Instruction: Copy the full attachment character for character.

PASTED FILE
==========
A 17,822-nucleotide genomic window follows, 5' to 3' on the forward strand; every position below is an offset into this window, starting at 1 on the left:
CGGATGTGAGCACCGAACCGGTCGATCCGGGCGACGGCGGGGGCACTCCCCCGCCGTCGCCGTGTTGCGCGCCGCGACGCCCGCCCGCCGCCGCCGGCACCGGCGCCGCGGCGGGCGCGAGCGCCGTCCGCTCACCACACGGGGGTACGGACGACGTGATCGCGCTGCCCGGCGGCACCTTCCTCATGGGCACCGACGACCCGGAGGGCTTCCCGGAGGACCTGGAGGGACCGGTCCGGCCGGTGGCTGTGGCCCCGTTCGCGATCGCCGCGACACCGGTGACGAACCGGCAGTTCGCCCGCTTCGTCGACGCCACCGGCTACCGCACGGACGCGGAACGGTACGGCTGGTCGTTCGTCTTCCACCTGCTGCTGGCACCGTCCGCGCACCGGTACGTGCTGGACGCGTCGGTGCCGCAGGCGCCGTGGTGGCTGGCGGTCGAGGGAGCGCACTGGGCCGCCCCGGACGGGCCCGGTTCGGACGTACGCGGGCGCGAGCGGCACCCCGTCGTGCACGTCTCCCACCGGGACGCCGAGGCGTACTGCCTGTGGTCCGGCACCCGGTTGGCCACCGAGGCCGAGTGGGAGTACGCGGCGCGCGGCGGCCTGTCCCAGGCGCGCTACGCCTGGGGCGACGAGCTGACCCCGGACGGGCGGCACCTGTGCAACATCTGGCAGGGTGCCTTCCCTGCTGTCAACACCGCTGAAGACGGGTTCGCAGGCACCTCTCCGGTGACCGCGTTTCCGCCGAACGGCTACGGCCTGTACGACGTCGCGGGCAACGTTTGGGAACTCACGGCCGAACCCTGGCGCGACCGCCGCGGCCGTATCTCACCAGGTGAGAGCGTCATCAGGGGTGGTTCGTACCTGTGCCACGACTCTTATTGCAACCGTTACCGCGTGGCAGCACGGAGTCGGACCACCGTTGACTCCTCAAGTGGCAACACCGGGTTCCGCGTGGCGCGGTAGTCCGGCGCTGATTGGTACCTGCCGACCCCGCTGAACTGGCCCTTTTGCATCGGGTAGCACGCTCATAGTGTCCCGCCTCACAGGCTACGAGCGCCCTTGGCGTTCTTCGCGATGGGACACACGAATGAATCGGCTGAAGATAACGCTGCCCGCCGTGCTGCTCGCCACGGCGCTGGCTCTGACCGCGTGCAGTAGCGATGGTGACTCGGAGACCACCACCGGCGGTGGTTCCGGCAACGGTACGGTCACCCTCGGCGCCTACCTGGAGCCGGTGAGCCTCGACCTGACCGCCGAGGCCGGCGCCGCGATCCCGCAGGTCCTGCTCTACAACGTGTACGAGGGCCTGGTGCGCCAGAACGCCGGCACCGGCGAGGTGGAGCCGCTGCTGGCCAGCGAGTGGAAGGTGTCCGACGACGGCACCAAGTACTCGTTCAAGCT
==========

A 17,822-nucleotide genomic window follows, 5' to 3' on the forward strand; every position below is an offset into this window, starting at 1 on the left:
CGGATGTGAGCACCGAACCGGTCGATCCGGGCGACGGCGGGGGCACTCCCCCGCCGTCGCCGTGTTGCGCGCCGCGACGCCCGCCCGCCGCCGCCGGCACCGGCGCCGCGGCGGGCGCGAGCGCCGTCCGCTCACCACACGGGGGTACGGACGACGTGATCGCGCTGCCCGGCGGCACCTTCCTCATGGGCACCGACGACCCGGAGGGCTTCCCGGAGGACCTGGAGGGACCGGTCCGGCCGGTGGCTGTGGCCCCGTTCGCGATCGCCGCGACACCGGTGACGAACCGGCAGTTCGCCCGCTTCGTCGACGCCACCGGCTACCGCACGGACGCGGAACGGTACGGCTGGTCGTTCGTCTTCCACCTGCTGCTGGCACCGTCCGCGCACCGGTACGTGCTGGACGCGTCGGTGCCGCAGGCGCCGTGGTGGCTGGCGGTCGAGGGAGCGCACTGGGCCGCCCCGGACGGGCCCGGTTCGGACGTACGCGGGCGCGAGCGGCACCCCGTCGTGCACGTCTCCCACCGGGACGCCGAGGCGTACTGCCTGTGGTCCGGCACCCGGTTGGCCACCGAGGCCGAGTGGGAGTACGCGGCGCGCGGCGGCCTGTCCCAGGCGCGCTACGCCTGGGGCGACGAGCTGACCCCGGACGGGCGGCACCTGTGCAACATCTGGCAGGGTGCCTTCCCTGCTGTCAACACCGCTGAAGACGGGTTCGCAGGCACCTCTCCGGTGACCGCGTTTCCGCCGAACGGCTACGGCCTGTACGACGTCGCGGGCAACGTTTGGGAACTCACGGCCGAACCCTGGCGCGACCGCCGCGGCCGTATCTCACCAGGTGAGAGCGTCATCAGGGGTGGTTCGTACCTGTGCCACGACTCTTATTGCAACCGTTACCGCGTGGCAGCACGGAGTCGGACCACCGTTGACTCCTCAAGTGGCAACACCGGGTTCCGCGTGGCGCGGTAGTCCGGCGCTGATTGGTACCTGCCGACCCCGCTGAACTGGCCCTTTTGCATCGGGTAGCACGCTCATAGTGTCCCGCCTCACAGGCTACGAGCGCCCTTGGCGTTCTTCGCGATGGGACACACGAATGAATCGGCTGAAGATAACGCTGCCCGCCGTGCTGCTCGCCACGGCGCTGGCTCTGACCGCGTGCAGTAGCGATGGTGACTCGGAGACCACCACCGGCGGTGGTTCCGGCAACGGTACGGTCACCCTCGGCGCCTACCTGGAGCCGGTGAGCCTCGACCTGACCGCCGAGGCCGGCGCCGCGATCCCGCAGGTCCTGCTCTACAACGTGTACGAGGGCCTGGTGCGCCAGAACGCCGGCACCGGCGAGGTGGAGCCGCTGCTGGCCAGCGAGTGGAAGGTGTCCGACGACGGCACCAAGTACTCGTTCAAGCT